Introducing end user ILL features in WorldCat discovery was a more painful experience. We provide fulfillment services like full text services, place a hold or reservation of books, photocopying from a book or journal and in the case of titles we do not own we provide ILL for lending or copying. However we do not provide all these services to all our users. In WorldCat discovery there was no way to deal with these workflows and the user experience for fulfillment is rather poor.
Furthermore we know that our users are not just using WorldCat discovery to find their information, but are using many other databases and bibliographies.

We had already implemented Umlaut as a link resolver and we now are using it for general fulfillment options in all Open URL enabled bibliographies, including WorldCat discovery. We built plugins to make use of the various API's in WMS and our local API's to impose a better workflow and consistent user experience for every bibliography for which we configure our link resolver for.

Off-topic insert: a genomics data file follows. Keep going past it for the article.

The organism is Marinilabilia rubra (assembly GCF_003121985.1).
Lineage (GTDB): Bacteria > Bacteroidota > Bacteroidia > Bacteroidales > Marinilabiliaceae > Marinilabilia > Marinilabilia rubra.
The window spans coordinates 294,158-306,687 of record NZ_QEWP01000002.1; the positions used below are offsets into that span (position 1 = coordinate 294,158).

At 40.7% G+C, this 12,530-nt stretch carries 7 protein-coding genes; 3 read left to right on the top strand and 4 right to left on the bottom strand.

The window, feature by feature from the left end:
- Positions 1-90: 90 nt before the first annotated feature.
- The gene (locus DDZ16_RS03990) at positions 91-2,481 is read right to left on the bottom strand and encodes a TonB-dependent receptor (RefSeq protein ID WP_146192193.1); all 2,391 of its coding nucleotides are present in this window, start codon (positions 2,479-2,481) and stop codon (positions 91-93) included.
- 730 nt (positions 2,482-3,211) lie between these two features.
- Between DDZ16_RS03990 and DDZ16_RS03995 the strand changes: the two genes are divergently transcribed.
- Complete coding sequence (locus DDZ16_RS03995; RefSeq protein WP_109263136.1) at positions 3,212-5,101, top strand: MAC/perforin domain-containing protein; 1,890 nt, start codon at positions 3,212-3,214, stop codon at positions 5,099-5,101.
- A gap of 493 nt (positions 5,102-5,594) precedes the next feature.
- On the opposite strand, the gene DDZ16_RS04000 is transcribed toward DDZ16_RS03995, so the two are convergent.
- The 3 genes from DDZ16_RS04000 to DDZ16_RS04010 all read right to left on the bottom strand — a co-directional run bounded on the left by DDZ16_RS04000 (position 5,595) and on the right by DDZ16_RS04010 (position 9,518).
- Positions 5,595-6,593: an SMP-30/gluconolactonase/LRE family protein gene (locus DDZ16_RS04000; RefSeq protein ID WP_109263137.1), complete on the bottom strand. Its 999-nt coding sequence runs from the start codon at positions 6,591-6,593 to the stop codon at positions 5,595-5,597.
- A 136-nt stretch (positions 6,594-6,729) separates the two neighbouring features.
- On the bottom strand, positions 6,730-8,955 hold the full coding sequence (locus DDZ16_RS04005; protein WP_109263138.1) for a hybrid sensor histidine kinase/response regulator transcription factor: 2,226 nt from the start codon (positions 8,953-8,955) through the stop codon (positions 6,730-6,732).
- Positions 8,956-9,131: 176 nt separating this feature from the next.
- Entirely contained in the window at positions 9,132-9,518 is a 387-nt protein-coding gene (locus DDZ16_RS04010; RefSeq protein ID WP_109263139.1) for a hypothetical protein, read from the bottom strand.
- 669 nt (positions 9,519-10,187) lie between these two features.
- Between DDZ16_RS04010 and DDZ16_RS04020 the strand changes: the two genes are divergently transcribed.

This presentation will give an overview of what we had to do to enable this.

Speech by: Peter van Boheemen


Peter is working as a IT consultant/Software developer within the "Multi Disciplinary Team Library' of Wageningen University and Research. A team of library staff and IT staff located at the library to support installed and develop new library services.

 15:00 - 15:30 |  Foyer

Coffee break

 15:30 - 17:30 |  TBD |  Parallel Sessions

Workshops (see day 1)

 19:00 - 22:00 |  Silent Green

Social Event

Please bring your name tag to the social event!
 9:00 - 9:30 |  Otto-Braun-Saal | Moderation: Johann Rolschewski

Lightning Talks

6 Lightning Talks, 5 minutes each